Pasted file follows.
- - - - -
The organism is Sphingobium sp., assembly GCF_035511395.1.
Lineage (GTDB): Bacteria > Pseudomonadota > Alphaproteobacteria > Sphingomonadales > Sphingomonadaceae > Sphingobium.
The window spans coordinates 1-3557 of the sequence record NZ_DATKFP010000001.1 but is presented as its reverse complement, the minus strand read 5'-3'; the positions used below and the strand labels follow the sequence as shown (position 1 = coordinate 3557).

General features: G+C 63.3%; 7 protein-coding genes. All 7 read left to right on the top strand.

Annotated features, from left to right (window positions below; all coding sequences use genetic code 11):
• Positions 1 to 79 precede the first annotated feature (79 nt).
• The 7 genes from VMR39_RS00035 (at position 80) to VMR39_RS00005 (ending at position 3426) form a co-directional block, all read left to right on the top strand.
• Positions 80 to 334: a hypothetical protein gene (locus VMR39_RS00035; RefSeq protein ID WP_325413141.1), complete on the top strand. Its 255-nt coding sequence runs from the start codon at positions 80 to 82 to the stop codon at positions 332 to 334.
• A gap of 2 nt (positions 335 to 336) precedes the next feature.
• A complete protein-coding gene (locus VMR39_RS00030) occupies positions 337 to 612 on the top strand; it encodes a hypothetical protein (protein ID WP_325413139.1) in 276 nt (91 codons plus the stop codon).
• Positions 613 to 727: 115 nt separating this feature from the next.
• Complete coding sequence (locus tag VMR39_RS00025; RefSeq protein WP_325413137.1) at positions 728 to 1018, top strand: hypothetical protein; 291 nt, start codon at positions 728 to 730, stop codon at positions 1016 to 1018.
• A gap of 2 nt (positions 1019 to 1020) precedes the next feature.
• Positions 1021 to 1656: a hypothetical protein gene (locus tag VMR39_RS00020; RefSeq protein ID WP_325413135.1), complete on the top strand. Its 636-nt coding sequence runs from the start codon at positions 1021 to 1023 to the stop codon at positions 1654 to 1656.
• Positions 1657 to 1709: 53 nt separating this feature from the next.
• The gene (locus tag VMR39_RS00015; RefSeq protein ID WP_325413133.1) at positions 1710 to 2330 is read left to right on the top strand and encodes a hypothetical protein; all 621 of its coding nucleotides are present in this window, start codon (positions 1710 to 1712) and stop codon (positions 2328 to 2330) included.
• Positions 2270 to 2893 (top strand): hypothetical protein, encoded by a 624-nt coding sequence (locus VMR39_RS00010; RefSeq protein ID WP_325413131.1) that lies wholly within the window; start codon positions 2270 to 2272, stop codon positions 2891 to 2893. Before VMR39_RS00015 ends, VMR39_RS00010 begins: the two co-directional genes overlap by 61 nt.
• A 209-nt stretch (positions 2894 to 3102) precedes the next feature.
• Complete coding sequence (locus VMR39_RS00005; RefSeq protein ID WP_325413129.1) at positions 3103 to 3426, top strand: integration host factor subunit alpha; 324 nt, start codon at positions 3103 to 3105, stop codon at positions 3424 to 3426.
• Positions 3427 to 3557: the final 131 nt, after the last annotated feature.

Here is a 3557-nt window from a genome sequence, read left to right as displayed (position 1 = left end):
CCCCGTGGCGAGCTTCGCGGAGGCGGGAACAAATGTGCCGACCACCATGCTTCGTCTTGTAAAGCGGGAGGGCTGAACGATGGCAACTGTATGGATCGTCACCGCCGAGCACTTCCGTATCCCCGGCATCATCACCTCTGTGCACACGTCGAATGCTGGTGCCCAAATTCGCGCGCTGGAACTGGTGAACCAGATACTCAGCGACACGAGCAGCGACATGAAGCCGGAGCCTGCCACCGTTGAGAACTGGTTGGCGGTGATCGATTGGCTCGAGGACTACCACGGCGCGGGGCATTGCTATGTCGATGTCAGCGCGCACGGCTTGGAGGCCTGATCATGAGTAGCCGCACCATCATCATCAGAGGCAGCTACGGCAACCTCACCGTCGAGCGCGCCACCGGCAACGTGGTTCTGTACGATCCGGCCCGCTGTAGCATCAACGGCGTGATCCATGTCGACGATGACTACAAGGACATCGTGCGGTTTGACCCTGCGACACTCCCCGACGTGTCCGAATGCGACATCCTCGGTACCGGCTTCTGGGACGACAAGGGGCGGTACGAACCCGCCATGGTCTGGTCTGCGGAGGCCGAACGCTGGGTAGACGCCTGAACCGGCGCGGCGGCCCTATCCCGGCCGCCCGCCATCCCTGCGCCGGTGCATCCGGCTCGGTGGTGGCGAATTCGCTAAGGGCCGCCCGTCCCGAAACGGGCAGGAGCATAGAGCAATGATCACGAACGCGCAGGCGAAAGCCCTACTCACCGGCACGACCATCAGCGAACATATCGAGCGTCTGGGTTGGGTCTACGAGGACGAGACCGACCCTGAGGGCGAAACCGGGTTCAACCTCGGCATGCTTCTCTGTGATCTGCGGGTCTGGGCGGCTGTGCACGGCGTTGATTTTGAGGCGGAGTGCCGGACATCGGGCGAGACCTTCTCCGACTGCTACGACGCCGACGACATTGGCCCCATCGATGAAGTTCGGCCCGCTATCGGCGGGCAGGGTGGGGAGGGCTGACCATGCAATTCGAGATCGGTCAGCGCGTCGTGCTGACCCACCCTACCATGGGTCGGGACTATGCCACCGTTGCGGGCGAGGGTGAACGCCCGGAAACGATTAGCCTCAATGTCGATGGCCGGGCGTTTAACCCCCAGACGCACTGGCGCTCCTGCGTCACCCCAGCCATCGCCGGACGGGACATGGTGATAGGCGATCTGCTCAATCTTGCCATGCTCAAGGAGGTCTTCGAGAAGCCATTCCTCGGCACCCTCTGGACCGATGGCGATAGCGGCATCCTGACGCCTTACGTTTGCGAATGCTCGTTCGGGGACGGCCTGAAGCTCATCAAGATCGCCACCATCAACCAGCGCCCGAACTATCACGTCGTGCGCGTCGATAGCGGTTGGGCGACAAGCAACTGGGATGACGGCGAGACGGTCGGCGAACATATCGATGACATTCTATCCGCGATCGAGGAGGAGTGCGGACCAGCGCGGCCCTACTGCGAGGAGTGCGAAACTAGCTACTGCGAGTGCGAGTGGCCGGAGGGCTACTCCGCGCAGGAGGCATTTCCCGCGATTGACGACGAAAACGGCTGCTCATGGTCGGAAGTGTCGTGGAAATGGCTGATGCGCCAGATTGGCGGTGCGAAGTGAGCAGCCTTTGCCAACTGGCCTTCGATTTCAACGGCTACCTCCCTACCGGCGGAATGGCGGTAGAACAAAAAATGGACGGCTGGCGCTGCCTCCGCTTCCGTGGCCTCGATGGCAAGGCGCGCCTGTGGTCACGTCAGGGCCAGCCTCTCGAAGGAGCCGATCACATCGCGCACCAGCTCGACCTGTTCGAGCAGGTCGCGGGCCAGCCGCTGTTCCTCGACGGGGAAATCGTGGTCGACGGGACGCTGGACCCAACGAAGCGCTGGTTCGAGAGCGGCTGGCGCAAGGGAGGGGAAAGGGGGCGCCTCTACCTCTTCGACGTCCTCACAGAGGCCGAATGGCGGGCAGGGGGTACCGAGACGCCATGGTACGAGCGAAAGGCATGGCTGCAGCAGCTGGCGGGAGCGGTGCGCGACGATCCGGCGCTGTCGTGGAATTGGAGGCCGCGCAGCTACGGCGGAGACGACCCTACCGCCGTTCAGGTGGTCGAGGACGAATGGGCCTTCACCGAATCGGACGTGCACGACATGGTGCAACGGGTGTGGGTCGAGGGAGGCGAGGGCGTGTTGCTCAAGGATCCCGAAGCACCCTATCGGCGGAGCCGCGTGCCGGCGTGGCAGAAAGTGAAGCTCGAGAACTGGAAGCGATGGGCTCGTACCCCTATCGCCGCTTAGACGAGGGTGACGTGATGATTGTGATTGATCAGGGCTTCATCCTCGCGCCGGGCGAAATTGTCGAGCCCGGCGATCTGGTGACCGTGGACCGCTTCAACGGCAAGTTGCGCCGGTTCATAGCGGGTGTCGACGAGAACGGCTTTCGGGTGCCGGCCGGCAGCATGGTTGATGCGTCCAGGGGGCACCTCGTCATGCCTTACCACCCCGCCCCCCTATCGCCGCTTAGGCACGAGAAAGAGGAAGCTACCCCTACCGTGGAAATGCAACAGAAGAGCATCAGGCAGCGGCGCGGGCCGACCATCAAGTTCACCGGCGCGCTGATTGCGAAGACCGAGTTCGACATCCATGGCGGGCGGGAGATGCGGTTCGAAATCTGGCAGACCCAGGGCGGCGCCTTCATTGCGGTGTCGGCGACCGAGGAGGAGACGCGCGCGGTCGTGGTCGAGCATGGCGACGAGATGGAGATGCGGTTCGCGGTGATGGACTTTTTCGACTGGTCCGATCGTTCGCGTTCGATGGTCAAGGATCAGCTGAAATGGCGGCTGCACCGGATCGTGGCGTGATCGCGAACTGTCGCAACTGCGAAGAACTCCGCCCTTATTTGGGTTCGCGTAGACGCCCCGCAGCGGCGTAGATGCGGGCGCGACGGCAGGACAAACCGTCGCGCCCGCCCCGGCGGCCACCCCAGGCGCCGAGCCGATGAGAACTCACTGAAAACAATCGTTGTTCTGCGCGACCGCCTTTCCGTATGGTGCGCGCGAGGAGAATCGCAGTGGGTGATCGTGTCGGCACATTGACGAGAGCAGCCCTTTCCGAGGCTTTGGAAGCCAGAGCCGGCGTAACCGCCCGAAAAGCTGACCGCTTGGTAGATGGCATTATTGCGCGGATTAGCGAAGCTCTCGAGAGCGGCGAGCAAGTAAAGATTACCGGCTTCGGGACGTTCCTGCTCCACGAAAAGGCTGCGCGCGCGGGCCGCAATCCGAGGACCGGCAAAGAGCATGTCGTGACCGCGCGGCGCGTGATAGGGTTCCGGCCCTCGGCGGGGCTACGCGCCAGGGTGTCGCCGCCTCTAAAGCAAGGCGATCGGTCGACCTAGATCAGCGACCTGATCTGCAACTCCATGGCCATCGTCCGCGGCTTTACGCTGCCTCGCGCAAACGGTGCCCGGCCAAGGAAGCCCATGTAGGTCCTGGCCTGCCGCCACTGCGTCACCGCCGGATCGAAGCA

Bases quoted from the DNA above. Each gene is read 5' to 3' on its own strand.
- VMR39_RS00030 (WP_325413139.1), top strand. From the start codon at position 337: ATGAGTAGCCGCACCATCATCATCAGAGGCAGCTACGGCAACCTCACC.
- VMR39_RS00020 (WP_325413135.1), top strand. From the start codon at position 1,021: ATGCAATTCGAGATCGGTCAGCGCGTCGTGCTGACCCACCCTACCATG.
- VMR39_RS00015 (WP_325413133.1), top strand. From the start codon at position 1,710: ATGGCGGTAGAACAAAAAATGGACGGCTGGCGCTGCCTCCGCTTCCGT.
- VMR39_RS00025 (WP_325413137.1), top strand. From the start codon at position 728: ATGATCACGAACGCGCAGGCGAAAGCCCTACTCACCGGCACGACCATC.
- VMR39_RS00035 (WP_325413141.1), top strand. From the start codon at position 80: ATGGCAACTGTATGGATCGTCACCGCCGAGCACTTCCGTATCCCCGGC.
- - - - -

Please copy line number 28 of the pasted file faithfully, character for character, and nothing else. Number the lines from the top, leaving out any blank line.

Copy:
- VMR39_RS00035 (WP_325413141.1), top strand. From the start codon at position 80: ATGGCAACTGTATGGATCGTCACCGCCGAGCACTTCCGTATCCCCGGC.